In our previous article Aggregating NBA data, PostgreSQL vs MongoDB we spent time comparing the pretty new MongoDB Aggregation Framework with the decades old SQL aggregates. Today, let's showcase more of those SQL aggregates, producing a nice histogram right from our SQL console.
PostgreSQL and Mathematics
The other day while giving a
Practical SQL training my attention drifted to
width_bucket function available as part of the
Mathematical Functions and Operators PostgreSQL is offering to its fearless
Here's what the documentation says about it:
The function width_bucket(op numeric, b1 numeric, b2 numeric, count int) returns (as an int) the bucket to which operand would be assigned in an equidepth histogram with count buckets, in the range b1 to b2.
width_bucket(5.35, 0.024, 10.06, 5)returns
Let's have a look at our dataset from the NBA games and statistics, and get
back to counting
rebounds in the
drb field. A preliminary query informs us
that we have stats ranging from 10 to 54 rebounds per team in a single game,
a good information we can use in the following query:
select width_bucket(drb, 10, 54, 9), count(*) from team_stats group by 1 order by 1; width_bucket | count --------------+------- 1 | 52 2 | 1363 3 | 8832 4 | 20917 5 | 20681 6 | 9166 7 | 2093 8 | 247 9 | 20 10 | 1 (10 rows)
Now, what would it take to actually be able to display the full story right
psql console, for preview before actually integrating a new diagram
in our reporting solution? Turns out it's not very complex.
First, we want to avoid hard coding the range of rebounds we're processing, so we are going to compute that in a first step. Then we want the histogram data, which is a ordered list of ranges with a min and a max value and a frequency, which is how many games were recorded with a number or rebounds within any given bucket range. And last, we want to display something a little more visual than just a list of numbers:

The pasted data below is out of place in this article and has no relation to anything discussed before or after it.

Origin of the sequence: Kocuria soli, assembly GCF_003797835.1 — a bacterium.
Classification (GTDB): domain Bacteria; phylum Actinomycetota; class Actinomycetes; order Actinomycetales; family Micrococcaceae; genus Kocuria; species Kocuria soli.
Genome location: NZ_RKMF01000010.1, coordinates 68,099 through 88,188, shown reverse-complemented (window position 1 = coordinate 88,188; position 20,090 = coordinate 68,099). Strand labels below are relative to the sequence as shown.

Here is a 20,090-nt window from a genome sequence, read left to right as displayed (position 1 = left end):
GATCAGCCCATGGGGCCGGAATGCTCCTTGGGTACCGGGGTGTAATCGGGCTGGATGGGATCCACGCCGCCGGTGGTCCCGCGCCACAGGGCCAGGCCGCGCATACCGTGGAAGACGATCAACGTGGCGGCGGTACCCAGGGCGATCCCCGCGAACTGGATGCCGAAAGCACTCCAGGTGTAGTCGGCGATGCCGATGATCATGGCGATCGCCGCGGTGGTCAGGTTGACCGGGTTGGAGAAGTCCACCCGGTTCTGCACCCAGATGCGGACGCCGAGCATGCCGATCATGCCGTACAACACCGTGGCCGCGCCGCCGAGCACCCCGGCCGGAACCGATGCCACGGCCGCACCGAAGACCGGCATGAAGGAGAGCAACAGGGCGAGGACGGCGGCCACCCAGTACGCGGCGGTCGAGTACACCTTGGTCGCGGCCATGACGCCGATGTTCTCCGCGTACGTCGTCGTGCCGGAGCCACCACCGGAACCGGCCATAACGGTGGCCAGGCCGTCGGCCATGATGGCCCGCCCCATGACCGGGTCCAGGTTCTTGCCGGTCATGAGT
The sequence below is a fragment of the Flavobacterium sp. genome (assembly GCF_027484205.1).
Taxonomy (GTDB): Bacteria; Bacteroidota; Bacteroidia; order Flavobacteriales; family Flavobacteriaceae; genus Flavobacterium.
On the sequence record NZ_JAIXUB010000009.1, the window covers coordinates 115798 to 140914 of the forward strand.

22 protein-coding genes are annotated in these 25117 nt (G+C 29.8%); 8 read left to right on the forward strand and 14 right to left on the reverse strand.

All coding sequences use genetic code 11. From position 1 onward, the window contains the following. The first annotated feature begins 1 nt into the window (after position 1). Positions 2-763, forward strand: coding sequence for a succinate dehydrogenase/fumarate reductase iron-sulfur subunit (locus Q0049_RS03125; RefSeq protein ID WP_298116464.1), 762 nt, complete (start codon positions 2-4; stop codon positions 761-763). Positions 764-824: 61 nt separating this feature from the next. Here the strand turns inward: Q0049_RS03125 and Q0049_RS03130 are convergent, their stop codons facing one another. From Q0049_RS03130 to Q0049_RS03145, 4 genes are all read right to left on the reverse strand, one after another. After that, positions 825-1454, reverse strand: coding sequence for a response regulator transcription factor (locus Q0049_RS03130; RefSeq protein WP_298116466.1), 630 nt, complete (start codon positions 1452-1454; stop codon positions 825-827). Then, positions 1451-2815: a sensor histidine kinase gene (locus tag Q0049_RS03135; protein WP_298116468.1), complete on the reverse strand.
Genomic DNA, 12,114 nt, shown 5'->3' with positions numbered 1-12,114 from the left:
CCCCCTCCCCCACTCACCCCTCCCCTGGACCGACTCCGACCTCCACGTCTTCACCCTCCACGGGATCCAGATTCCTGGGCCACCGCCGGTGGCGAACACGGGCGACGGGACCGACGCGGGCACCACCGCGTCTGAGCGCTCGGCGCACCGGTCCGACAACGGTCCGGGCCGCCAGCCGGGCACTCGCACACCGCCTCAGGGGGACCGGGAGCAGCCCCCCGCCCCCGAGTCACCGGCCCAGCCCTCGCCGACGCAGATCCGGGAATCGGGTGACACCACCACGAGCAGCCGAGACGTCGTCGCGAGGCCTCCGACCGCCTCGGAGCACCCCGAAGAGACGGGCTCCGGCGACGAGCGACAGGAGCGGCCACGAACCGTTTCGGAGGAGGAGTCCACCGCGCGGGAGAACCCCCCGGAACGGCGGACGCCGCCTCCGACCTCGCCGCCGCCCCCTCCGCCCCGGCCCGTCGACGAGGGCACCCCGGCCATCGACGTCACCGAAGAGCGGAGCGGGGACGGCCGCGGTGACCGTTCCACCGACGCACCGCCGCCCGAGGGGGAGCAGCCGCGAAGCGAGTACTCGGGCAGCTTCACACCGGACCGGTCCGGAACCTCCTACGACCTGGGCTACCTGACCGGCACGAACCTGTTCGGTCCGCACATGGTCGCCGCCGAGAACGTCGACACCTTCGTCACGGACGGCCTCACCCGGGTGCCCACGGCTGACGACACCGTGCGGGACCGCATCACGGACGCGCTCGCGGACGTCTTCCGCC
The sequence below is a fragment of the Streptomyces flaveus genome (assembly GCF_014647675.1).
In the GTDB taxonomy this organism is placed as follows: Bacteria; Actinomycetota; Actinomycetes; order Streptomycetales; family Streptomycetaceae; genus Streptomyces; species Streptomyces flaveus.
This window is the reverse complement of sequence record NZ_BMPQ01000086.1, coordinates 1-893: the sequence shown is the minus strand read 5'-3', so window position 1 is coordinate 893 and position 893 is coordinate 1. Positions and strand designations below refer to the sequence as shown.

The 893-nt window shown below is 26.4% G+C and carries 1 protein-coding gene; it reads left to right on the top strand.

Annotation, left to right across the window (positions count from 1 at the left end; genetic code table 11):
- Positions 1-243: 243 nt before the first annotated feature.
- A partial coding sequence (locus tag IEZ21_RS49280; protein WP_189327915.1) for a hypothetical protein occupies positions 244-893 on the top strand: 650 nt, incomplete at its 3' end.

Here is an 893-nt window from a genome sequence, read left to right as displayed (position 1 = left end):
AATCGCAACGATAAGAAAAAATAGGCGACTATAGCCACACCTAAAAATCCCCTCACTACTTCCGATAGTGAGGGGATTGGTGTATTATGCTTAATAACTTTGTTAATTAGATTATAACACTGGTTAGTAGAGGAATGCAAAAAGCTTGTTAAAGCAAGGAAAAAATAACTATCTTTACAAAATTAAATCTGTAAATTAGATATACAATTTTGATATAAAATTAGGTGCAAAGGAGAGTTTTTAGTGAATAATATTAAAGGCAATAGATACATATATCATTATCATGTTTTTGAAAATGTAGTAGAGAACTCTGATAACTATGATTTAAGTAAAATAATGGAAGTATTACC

with drb_stats as ( select min(drb) as min, max(drb) as max from team_stats ), histogram as ( select width_bucket(drb, min, max, 9) as bucket, int4range(min(drb), max(drb), '') as range, count(*) as freq from team_stats, drb_stats group by bucket order by bucket ) select bucket, range, freq, repeat('*', (freq::float / max(freq) over() * 30)::int) as bar from histogram; bucket | range | freq | bar --------+---------+-------+-------------------------------- 1 | [10,15) | 52 | 2 | [15,20) | 1363 | ** 3 | [20,25) | 8832 | ************* 4 | [25,30) | 20917 | ****************************** 5 | [30,35) | 20681 | ****************************** 6 | [35,40) | 9166 | ************* 7 | [40,45) | 2093 | *** 8 | [45,50) | 247 | 9 | [50,54) | 20 | 10 | [54,55) | 1 | (10 rows) Time: 53.570 ms
The query is using the
Common Table Expressions
WITH syntax so that it's
easier to read and understand, then the data-related magic happens in the
histogram CTE. We use the
width_bucket function to get a
for each of our games, and we
GROUP BY bucket to be able to
As we're using PostgreSQL though, just having two columns with the min and
max as separate values is not enough, what we actually need is a
discrete range of
rebounds for each
bucket, hence using the
Of course, within the same
GROUP BY aggregation here it's still possible to
count the number of games having a
rebounds stat within the bucket, defining
the histogram's frequency.
The only remaining step then consists into hacking our way into actually
visual enough for a quick less-than-1-minute effort of
data crunching, using the
repeat function which is part of
PostgreSQL String Functions and Operators. Note that we're using the
Window Function expression
max(freq) over() to have access the highest
frequency value from each and every result row.
So... Did I mention lately?